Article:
MARIGOT–The Collectivité will inject some 500,000 euros into a scheme this summer to help hotels, restaurants and activities get re-started in the post COVID-19 phase, by enticing residents to use the facilities normally occupied exclusively by tourists.
Announced by the Collectivité at Monday’s Facebook briefing, details of the project are yet to be worked out and issued, but the reasoning is that most residents on the island will be skipping a holiday this summer because of uncertainties regarding air travel, fear of contracting the disease, quarantine regulations or other concerns.
“We want to encourage the local population to get to know their own island and help the economy along,” said First Vice-President Valérie Damseau.
The proposal involves providing hotels, restaurants and activities with vouchers which will be offered to residents, thereby giving them access to the facilities.
The Collectivité met with hoteliers and restauranteurs last week to listen to their concerns as most depend entirely on vacationing tourists. Many are unsure if they will re-open for the summer or wait until the new season starts.
“We hope that at least 30 per cent of establishments will go along with this coupon initiative,” Damaseau added.
In the medium term, the Collectivité will organise light activities and entertainment in the districts during the summer. As far as regional tourism is concerned, and despite uncertainties, the Collectivité has been discussing the way forward with tourism counterparts in St. Barths, Guadeloupe, Martinique, and French Guiana on how to enhance travel to St. Martin.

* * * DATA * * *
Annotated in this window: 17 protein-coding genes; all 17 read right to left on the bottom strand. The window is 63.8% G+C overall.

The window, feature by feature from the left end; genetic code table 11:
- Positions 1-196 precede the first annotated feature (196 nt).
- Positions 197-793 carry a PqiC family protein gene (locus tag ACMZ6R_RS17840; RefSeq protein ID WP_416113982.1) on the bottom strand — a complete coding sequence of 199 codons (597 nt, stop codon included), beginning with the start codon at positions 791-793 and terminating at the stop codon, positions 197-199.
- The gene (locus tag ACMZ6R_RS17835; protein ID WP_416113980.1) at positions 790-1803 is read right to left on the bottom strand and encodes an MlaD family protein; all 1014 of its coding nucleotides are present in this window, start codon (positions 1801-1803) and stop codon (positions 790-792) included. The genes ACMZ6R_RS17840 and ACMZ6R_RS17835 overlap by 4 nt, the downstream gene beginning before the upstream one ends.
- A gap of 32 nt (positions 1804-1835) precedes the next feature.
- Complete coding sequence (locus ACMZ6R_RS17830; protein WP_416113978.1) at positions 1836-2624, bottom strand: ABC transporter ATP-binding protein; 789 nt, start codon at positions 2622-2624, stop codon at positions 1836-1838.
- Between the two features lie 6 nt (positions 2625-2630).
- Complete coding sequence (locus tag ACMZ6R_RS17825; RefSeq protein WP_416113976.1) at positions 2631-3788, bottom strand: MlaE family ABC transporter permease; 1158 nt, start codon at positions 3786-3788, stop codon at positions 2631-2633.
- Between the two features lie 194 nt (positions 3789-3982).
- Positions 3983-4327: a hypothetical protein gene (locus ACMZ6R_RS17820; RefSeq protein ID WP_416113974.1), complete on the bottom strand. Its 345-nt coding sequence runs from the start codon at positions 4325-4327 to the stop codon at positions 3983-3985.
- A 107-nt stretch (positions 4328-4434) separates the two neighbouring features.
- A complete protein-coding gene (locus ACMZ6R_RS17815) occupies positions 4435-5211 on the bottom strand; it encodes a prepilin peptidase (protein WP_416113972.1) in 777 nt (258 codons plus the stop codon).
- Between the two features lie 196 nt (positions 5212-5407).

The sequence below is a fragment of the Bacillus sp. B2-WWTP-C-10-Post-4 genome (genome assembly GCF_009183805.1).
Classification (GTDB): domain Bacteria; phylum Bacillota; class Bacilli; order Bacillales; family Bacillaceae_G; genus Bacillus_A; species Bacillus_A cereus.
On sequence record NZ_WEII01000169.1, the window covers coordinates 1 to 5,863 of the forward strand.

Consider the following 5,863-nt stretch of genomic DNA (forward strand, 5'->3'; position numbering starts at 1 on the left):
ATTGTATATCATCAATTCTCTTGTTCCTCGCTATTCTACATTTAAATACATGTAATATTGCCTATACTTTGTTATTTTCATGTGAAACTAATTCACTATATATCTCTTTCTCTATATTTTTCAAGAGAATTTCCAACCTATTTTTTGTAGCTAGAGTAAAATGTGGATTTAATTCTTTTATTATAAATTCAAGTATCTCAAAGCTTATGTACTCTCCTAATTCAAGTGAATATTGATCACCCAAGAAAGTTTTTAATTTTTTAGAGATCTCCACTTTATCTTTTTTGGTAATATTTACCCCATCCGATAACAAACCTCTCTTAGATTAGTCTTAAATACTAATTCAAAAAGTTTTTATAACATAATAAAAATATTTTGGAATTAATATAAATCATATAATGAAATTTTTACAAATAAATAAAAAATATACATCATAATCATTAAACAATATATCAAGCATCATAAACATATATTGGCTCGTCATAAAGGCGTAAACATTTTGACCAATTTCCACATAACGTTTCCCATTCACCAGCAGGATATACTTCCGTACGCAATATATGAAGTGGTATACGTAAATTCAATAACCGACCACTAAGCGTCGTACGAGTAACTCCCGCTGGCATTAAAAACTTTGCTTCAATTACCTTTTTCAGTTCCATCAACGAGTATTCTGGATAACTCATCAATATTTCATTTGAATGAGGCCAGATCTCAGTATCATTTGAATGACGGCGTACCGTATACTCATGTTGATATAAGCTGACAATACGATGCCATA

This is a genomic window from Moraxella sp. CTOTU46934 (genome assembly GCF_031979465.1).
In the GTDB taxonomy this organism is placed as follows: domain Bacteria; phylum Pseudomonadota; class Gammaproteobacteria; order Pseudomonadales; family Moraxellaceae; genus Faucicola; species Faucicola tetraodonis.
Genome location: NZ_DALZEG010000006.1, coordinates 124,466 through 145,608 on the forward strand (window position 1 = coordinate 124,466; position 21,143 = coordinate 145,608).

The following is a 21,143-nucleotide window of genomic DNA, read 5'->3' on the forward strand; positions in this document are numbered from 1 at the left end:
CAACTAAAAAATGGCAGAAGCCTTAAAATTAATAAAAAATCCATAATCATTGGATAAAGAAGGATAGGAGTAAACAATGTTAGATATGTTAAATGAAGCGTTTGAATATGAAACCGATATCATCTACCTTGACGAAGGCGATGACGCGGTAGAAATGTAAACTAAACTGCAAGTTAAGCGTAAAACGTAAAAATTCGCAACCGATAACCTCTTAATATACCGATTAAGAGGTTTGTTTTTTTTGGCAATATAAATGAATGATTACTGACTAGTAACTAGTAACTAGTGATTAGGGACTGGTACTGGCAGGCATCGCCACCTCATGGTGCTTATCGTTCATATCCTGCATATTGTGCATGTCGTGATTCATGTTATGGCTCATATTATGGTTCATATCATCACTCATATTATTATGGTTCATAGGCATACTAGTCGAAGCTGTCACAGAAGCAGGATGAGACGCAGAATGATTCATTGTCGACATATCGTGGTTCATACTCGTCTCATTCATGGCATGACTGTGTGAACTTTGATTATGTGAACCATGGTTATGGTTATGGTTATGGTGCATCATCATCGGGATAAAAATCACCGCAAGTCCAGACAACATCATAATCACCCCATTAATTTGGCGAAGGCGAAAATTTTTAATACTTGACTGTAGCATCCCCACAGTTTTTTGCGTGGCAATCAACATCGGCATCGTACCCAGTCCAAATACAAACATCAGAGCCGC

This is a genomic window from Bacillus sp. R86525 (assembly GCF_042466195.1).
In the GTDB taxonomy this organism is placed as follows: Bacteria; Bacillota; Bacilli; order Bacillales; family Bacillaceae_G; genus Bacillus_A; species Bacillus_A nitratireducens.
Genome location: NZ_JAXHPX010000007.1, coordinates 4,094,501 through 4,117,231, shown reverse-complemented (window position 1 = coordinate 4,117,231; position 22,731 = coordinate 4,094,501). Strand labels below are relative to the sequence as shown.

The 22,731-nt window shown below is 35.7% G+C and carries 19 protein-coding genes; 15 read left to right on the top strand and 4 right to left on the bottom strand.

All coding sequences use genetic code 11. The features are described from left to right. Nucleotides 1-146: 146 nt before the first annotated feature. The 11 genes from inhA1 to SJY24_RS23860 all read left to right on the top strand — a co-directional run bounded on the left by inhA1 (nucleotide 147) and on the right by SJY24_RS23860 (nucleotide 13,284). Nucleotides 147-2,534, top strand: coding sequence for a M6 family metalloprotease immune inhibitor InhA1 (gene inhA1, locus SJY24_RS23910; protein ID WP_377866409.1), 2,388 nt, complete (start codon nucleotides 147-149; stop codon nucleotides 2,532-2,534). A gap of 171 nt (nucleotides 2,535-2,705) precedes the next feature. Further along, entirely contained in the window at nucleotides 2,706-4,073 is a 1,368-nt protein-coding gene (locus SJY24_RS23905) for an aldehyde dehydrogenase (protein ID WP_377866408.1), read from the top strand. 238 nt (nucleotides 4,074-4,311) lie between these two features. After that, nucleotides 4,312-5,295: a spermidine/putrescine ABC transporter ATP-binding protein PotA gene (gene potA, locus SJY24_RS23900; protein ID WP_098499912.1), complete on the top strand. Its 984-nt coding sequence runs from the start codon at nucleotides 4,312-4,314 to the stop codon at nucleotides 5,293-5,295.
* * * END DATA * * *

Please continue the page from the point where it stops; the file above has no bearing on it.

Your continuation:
Regarding production capacity of the water plant during this current dry spell, the Collectivité noted the demand for potable water has increased from 5,300 cubic metres per day to 6,600 cubic metres per day since 2019, and attributed this to more consumers and partly to construction projects. Water producer and distributor SAUR has warned that consumption is close to exceeding production.
It explained that the normal capacity of the plant to produce 9,000 cubic metres per day is reduced to 7,200 after writing off 20 per cent of capacity due to constant maintenance. The ailing plant is badly in need of restoration which has started and will continue into the second quarter of 2021. An extra project to increase production by another 3,000 cubic metres will cost three million euros.
Adding to the woes of the plant is a network of outdated pipes underground that are constantly springing leaks. SAUR has a team dedicated to locating leaks. The water plant issue is part of a three-year project to revamp the whole water distribution network.